The language of the New Caledonians seems very difficult to me, both because of its characteristics that are so different from our European languages and because of its pronunciation. As the only Europeans on this island, with no interpreters and no grammar or vocabulary books […] we have had enormous challenges to overcome. In the last three months we have started to babble in New Caledonian and give some instruction [to the New Caledonians].
That same year, Father Rougeyron, whose language skills steadily improved, began work on his dictionary. In 1860, Rougeyron’s Dictionnaire de Pouébo et d’Ouvéa was completed.
As Kanak contact with European whalers, sandalwood and bêche-de-mer traders increased from the 1840s, the language of communication, which had initially been via the Polynesian vehicular language, shifted to an English-based pidgin that originated in New South Wales or the New Hebrides (Vanuatu). Once French settlement got underway and the gallicisation of the indigenous population began, a local French-based pidgin developed. After coexisting for about fifteen years, the French-based pidgin replaced the English-based pidgin by about 1875-1880. As the Kanak began speaking these European-based pidgins, the Marists were also able to use them as languages of evangelisation.
Nevertheless, learning the local Melanesian language continued to remain high on the agenda for the missionaries. When the three Marist Sisters arrived at La Conception in 1858, for instance, we are told that along with teaching the children French, teaching the women to sew and taking care of the sick, they were also expected to learn the local Kanak languages. The Marists and the neophytes of Saint-Louis, then, would most certainly have had ways of communicating with each other.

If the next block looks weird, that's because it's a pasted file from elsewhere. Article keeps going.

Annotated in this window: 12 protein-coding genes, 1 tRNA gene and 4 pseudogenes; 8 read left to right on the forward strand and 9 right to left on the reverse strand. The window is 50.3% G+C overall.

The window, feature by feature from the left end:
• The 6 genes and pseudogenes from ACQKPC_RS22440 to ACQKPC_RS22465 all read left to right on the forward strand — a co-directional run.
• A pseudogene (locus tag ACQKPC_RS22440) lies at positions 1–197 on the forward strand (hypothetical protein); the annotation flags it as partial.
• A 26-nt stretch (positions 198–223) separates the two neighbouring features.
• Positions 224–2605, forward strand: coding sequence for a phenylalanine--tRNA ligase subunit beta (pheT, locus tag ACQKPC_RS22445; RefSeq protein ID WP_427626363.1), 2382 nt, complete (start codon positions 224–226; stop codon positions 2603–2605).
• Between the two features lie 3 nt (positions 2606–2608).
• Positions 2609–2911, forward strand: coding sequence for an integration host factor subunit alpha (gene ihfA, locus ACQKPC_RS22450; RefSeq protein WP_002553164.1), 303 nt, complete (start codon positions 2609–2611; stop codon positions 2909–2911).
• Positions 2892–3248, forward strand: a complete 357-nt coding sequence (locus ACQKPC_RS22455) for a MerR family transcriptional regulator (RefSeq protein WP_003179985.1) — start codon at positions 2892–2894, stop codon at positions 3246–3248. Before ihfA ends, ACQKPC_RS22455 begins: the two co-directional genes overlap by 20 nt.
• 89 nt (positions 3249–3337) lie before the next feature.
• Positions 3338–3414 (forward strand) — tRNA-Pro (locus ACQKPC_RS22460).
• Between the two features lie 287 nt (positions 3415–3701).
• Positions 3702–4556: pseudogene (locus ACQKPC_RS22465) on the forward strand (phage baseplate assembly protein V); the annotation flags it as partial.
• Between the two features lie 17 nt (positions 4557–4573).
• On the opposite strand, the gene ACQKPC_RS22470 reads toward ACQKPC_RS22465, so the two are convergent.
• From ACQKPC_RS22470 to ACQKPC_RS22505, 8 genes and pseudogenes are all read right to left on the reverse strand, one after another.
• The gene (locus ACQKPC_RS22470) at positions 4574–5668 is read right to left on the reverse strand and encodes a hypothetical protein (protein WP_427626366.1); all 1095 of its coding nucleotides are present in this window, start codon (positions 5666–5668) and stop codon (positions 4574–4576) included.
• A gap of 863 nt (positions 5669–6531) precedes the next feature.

In addition to learning Kanak languages, the Marists naturally began teaching French to their converts. This was the practice from their first installations at Balade and Pouébo. They used to take young people, the children of chiefs in particular, under their tutelage to teach them language and literacy. These educated converts then became intermediaries in the Marists’ dealings with other Kanak. When, in 1847, the Marists were forced to temporarily flee their northern installation, they took the young people with them on their travels – to the New Hebrides, Sydney, the Ile of Pines, Yaté and Futuna. Once the group returned to Balade and Pouébo in 1851, these young people participated in the foundation of new mission stations.
La Conception and Colonial Machinations
In 1855, after a series of failures elsewhere, Father Rougeyron decided to set up a mission station at La Conception in the south of the colony, not far from (what is today) Noumea. He took with him 120 converts from Balade. In 1856, 90 converts from Touho and 158 from Pouébo joined them. These neophytes lived together for four to five years at La Conception before the Marists took a group of 30 of them to set up the nearby Saint-Louis reduction.